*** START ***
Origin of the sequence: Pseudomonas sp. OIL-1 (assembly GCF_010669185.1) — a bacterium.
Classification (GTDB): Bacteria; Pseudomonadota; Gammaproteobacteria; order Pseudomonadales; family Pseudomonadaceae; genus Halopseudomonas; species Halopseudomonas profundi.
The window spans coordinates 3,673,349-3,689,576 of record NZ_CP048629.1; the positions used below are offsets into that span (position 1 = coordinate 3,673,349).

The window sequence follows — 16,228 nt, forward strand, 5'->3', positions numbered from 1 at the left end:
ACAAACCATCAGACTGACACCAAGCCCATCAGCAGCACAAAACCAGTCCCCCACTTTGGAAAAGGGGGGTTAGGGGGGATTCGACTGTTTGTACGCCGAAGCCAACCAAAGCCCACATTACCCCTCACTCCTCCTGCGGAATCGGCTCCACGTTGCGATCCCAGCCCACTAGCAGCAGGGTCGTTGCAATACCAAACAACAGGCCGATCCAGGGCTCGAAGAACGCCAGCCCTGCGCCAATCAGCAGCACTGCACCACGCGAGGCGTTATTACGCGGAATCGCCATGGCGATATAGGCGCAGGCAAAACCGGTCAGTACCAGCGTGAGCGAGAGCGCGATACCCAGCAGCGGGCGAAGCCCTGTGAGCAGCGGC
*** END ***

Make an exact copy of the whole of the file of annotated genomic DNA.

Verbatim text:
Origin of the sequence: Pseudomonas sp. OIL-1 (assembly GCF_010669185.1) — a bacterium.
Classification (GTDB): Bacteria; Pseudomonadota; Gammaproteobacteria; order Pseudomonadales; family Pseudomonadaceae; genus Halopseudomonas; species Halopseudomonas profundi.
The window spans coordinates 3,673,349-3,689,576 of record NZ_CP048629.1; the positions used below are offsets into that span (position 1 = coordinate 3,673,349).

The window sequence follows — 16,228 nt, forward strand, 5'->3', positions numbered from 1 at the left end:
ACAAACCATCAGACTGACACCAAGCCCATCAGCAGCACAAAACCAGTCCCCCACTTTGGAAAAGGGGGGTTAGGGGGGATTCGACTGTTTGTACGCCGAAGCCAACCAAAGCCCACATTACCCCTCACTCCTCCTGCGGAATCGGCTCCACGTTGCGATCCCAGCCCACTAGCAGCAGGGTCGTTGCAATACCAAACAACAGGCCGATCCAGGGCTCGAAGAACGCCAGCCCTGCGCCAATCAGCAGCACTGCACCACGCGAGGCGTTATTACGCGGAATCGCCATGGCGATATAGGCGCAGGCAAAACCGGTCAGTACCAGCGTGAGCGAGAGCGCGATACCCAGCAGCGGGCGAAGCCCTGTGAGCAGCGGC